Article

Chemical changes in aging Drosophila melanogaster.

School of Pharmacy and Biomolecular Sciences, University of Brighton, Moulsecoomb, Brighton, UK.
Age (Impact Factor: 3.45). 08/2009; 31(4):343-51. DOI: 10.1007/s11357-009-9105-4
Source: PubMed

ABSTRACT The “Green Theory” of aging proposes that organismal lifespan is limited by the failure to repair molecular damage generated by a broad range of metabolic processes. Two specific predictions arise from this: (1) that these processes will produce a wide variety of stable but dysfunctional compounds that increase in concentration with age, and (2) that organisms maintained under conditions that extend lifespan will display a reduced rate of accumulation of such “molecular rubbish”. To test these predictions, novel analytical techniques were developed to investigate the accumulation of damaged compounds in Drosophila melanogaster. Simple preparative techniques were developed to produce digests of whole D. melanogaster for use in three-dimensional (3D) fluorimetry and 1H NMR spectrometry. Cohorts of Drosophila maintained under normal conditions showed an age-related increase in signals consistent with damage whereas those maintained under conditions of low temperature and dietary restriction did not. 1H NMR revealed distinct age-associated spectral changes that will facilitate the identification of novel compounds that both increase and decrease during aging in this species. These findings are consistent with the predictions of the “Green Theory”.

Full-text

Available from: Declan Naughton, Jan 08, 2014
0 Followers
 · 
115 Views
  • [Show abstract] [Hide abstract]
    ABSTRACT: In recent years, novel model systems have made significant contributions to our understanding of the processes that control the ageing of whole organisms. However, there are limited data to show that the mechanisms that gerontologists have identified as having a role in organismal ageing contribute significantly to the ageing of the central nervous system. Two recent discoveries illustrate this particularly well. The first is the consistent failure of researchers to demonstrate a simple relationship between organismal ageing and oxidative stress--a mechanism often assumed to have a primary role in brain ageing. The second is the demonstration that senescent cells play a causal part in organismal ageing but remain essentially unstudied in a CNS context. We argue that the animal models now available (including rodents, flies, molluscs and worms), if properly applied, will allow a paradigm shift in our current understanding of the normal processes of brain ageing.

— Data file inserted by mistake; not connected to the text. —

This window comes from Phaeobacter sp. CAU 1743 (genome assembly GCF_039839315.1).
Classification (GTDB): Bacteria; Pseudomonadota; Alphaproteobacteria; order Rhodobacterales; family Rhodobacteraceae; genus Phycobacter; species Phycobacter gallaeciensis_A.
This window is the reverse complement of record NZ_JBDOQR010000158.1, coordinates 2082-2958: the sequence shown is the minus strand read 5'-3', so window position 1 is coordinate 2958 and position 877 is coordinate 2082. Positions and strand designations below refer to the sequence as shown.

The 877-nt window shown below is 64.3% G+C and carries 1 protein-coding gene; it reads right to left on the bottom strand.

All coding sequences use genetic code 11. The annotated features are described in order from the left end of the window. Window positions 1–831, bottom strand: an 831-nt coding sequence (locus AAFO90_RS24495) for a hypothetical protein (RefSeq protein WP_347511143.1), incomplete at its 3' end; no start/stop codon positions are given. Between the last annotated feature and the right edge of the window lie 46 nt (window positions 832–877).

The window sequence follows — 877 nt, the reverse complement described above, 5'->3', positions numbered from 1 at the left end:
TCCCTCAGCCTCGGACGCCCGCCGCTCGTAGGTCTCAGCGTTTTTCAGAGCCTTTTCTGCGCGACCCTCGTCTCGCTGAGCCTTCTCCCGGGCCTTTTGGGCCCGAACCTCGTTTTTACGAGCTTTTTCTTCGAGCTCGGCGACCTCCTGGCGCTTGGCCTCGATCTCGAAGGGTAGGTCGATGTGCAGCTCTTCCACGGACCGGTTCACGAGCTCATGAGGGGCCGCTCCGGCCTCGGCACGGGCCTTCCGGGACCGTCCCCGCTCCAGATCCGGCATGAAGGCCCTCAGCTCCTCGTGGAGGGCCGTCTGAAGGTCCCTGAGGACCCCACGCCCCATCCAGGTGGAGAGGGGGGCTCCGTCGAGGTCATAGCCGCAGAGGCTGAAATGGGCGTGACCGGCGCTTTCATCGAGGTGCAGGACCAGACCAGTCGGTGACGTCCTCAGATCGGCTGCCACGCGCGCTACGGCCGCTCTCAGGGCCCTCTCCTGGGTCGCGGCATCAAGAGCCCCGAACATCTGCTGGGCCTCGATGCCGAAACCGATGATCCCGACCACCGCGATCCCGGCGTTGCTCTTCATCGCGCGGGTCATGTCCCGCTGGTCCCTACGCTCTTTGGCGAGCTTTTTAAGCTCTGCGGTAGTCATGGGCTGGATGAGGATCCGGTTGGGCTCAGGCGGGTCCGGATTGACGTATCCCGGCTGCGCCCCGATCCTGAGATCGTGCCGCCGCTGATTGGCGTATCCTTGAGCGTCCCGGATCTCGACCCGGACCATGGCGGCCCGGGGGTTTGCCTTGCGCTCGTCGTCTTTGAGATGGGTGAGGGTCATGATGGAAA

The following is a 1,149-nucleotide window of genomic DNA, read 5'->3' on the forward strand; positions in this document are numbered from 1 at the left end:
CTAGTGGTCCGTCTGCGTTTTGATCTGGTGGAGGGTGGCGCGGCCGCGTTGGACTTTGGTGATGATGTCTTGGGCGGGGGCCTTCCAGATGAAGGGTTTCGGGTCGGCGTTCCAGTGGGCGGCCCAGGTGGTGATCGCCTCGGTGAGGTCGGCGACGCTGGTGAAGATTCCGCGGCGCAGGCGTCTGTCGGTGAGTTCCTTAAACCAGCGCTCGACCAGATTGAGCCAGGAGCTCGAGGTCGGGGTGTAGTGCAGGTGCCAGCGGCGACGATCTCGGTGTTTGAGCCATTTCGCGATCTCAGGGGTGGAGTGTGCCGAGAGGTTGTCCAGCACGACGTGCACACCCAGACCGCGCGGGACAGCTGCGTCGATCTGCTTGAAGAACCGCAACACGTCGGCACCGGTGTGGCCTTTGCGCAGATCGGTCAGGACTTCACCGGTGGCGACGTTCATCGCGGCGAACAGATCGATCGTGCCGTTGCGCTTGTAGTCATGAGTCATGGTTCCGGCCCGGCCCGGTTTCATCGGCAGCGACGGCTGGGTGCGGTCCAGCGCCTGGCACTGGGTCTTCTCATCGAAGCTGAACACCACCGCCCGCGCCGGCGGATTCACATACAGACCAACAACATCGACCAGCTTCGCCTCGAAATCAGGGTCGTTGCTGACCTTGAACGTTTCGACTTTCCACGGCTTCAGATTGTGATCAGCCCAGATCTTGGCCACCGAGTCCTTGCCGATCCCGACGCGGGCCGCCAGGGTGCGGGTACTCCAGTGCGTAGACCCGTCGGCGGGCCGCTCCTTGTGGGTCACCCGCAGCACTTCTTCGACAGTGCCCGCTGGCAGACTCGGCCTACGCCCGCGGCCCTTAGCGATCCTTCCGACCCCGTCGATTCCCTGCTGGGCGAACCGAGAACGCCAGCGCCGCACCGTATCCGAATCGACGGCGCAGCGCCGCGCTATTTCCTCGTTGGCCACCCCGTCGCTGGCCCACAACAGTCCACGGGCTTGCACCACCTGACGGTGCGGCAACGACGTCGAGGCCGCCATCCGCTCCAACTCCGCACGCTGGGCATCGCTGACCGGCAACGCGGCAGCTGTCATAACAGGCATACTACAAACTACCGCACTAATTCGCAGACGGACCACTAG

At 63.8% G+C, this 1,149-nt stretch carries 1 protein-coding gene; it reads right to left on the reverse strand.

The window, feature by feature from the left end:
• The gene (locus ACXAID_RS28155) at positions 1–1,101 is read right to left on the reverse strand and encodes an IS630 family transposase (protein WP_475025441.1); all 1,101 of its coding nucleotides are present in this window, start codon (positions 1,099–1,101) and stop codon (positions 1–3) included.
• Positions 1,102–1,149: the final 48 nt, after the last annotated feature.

Nature Reviews Neuroscience 05/2012; 13(6):435-45. DOI:10.1038/nrn3230 · 31.38 Impact Factor
  • [Show abstract] [Hide abstract]
    ABSTRACT: Calorie restriction (CR) is one of the most effective anti-aging interventions in mammals. A modern theory suggests that aging results from a decline in detoxification capabilities and thus accumulation of damaged macromolecules. The present study aimed to determine how short-term CR alters mRNA profiles of genes that encode metabolism and detoxification machinery in liver. Male C57BL/6 mice were fed CR (0, 15, 30, or 40%) diets for one month, followed by mRNA quantification of 98 xenobiotic processing genes (XPGs) in liver, including 7 uptake transporters, 39 phase-I enzymes, 37 phase-II enzymes, 10 efflux transporters, and 5 transcription factors. In general, 15% CR did not alter mRNAs of most XPGs, whereas 30 and 40% CR altered over half of the XPGs (32 increased and 29 decreased). CR up-regulated some phase-I enzymes (fold increase), such as Cyp4a14 (12), Por (2.3), Nqo1 (1.4), Fmo2 (5.4), and Fmo3 (346), and numerous number of phase-II enzymes, such as Sult1a1 (1.2), Sult1d1 (2.0), Sult1e1 (33), Sult3a1 (2.2), Gsta4 (1.3), Gstm2 (1.3), Gstm3 (1.7), and Mgst3 (2.2). CR feminized the mRNA profiles of 32 XPGs in livers of male mice. For instance, CR decreased the male-predominantly expressed Oatp1a1 (97%) and increased the female-predominantly expressed Oatp1a4 (11). In conclusion, short-term CR alters the mRNA levels of over half of the 98 XPGs quantified in livers of male mice, and over half of these alterations appear to be due to feminization of the liver.
    Toxicology and Applied Pharmacology 11/2013; 274(1). DOI:10.1016/j.taap.2013.11.003 · 3.63 Impact Factor
  • Source
    [Show abstract] [Hide abstract]
    ABSTRACT: Lifespan measurements, also called survival records, are a key phenotype in research on ageing. If external hazards are excluded, ageing alone determines the mortality in a population of model organisms. Understanding the biology of ageing is highly desirable because of the benefits for the wide range of ageing-related diseases. However, it is also extremely challenging because of the underlying complexity. Here, we describe SurvCurv, a new database and online resource focused on model organisms collating survival data for storage and analysis. All data in SurvCurv are manually curated and annotated. The database, available at (www.ebi.ac.uk/thornton-srv/databases/SurvCurv/) offers various functions including plotting, Cox proportional hazards analysis, mathematical mortality models, and statistical tests. It facilitates reanalysis, allows users to analyse their own data and compare it with the largest repository of model-organism data from published experiments, thus, unlocking the potential of survival data and demographics in model organisms. This article is protected by copyright. All rights reserved.
    Aging cell 07/2013; 12(5). DOI:10.1111/acel.12121 · 5.94 Impact Factor